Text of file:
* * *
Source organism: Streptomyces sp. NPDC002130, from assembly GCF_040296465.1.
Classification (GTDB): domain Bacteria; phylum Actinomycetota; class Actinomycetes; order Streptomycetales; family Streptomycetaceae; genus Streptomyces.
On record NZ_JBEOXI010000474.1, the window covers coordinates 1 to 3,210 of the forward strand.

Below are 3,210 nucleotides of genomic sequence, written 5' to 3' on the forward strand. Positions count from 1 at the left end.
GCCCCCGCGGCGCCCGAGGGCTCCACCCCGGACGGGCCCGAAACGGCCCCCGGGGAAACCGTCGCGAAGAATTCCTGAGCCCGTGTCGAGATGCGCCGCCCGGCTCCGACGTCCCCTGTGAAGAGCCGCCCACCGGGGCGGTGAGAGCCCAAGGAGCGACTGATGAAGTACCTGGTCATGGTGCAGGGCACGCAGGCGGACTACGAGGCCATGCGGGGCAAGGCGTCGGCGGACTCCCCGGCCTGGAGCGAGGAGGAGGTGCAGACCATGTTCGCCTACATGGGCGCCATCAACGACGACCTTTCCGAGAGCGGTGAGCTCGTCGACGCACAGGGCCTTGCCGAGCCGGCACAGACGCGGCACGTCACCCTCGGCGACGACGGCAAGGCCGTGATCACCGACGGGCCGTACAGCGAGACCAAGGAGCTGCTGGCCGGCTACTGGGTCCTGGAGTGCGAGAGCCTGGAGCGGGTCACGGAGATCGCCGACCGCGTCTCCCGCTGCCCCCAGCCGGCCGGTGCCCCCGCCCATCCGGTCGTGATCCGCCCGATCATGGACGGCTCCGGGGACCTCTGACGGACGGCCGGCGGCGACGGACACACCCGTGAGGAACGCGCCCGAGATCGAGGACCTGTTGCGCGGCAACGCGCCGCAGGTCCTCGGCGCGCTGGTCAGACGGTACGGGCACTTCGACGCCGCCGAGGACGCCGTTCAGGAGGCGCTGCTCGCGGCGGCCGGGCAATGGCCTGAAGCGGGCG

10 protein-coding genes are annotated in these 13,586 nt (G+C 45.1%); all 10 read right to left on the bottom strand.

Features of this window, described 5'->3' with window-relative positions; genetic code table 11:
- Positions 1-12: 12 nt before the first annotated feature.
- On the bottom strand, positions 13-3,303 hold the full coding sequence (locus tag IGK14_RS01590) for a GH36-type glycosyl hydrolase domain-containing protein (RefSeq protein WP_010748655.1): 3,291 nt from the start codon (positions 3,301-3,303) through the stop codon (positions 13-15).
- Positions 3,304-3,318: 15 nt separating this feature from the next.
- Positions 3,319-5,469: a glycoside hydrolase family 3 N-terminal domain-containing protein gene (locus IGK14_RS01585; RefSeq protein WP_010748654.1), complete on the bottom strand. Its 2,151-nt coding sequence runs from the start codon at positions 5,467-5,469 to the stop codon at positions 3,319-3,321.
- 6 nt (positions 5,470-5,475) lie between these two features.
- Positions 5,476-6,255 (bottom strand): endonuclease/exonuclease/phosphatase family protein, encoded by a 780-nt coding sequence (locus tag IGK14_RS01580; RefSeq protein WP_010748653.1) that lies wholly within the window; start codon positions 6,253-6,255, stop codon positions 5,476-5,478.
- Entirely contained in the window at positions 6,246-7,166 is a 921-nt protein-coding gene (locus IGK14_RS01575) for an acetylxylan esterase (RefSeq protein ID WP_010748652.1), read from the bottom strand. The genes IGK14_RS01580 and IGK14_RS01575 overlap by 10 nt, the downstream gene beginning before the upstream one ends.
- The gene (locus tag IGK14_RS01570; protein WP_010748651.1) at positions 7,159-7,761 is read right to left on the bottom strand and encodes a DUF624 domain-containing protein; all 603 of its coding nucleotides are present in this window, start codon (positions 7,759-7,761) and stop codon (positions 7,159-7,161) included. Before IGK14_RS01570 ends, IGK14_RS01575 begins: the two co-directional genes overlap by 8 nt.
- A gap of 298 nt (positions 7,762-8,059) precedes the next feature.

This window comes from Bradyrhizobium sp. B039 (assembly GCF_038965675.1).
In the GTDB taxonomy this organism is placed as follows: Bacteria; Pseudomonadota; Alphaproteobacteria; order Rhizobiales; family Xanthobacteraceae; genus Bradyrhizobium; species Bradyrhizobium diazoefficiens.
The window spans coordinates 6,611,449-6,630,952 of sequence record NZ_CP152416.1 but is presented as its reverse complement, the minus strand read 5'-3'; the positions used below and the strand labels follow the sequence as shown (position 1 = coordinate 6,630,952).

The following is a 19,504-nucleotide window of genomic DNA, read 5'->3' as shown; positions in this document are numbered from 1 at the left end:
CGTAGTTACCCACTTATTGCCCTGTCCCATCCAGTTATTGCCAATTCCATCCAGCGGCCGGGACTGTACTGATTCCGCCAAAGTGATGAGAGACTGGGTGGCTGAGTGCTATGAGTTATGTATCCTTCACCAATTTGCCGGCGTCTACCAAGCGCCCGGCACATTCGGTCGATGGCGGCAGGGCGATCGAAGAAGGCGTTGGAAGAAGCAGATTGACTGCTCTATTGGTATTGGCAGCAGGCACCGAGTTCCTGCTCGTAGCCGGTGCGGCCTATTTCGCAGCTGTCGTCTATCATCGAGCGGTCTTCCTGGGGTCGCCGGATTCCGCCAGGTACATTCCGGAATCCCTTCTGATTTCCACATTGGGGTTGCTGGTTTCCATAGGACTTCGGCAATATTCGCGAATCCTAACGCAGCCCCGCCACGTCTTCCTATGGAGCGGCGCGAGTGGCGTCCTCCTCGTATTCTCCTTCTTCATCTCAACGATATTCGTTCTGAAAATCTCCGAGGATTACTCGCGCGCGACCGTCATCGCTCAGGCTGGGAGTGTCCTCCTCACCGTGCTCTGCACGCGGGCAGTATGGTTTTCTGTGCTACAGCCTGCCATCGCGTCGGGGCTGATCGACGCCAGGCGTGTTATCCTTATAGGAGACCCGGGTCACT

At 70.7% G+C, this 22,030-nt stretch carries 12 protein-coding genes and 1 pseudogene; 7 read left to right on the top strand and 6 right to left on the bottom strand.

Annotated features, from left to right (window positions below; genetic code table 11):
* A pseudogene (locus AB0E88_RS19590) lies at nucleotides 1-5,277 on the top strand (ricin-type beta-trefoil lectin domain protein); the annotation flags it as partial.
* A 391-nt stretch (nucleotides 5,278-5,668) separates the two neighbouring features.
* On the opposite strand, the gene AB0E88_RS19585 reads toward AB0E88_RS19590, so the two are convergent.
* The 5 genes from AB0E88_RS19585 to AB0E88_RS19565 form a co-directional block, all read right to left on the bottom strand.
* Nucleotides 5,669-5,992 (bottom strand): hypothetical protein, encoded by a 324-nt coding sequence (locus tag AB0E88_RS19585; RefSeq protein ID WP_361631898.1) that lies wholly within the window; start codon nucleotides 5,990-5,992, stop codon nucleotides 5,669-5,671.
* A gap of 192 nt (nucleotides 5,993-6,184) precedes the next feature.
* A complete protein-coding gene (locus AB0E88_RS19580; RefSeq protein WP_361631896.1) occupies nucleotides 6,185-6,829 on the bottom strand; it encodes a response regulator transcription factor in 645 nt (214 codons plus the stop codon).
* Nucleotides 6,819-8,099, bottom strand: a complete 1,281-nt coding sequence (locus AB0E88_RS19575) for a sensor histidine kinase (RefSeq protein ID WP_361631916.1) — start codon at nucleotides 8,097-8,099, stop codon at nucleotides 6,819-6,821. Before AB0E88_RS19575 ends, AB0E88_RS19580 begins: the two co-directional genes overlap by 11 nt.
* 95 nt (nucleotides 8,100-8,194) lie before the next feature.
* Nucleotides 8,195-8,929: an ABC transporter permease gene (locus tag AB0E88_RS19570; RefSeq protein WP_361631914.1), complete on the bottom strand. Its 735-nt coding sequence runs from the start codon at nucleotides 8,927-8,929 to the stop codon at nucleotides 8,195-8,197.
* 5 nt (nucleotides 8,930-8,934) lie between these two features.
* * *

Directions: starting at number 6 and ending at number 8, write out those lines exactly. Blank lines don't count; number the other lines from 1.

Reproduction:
10 protein-coding genes are annotated in these 13,586 nt (G+C 45.1%); all 10 read right to left on the bottom strand.

Features of this window, described 5'->3' with window-relative positions; genetic code table 11:
- Positions 1-12: 12 nt before the first annotated feature.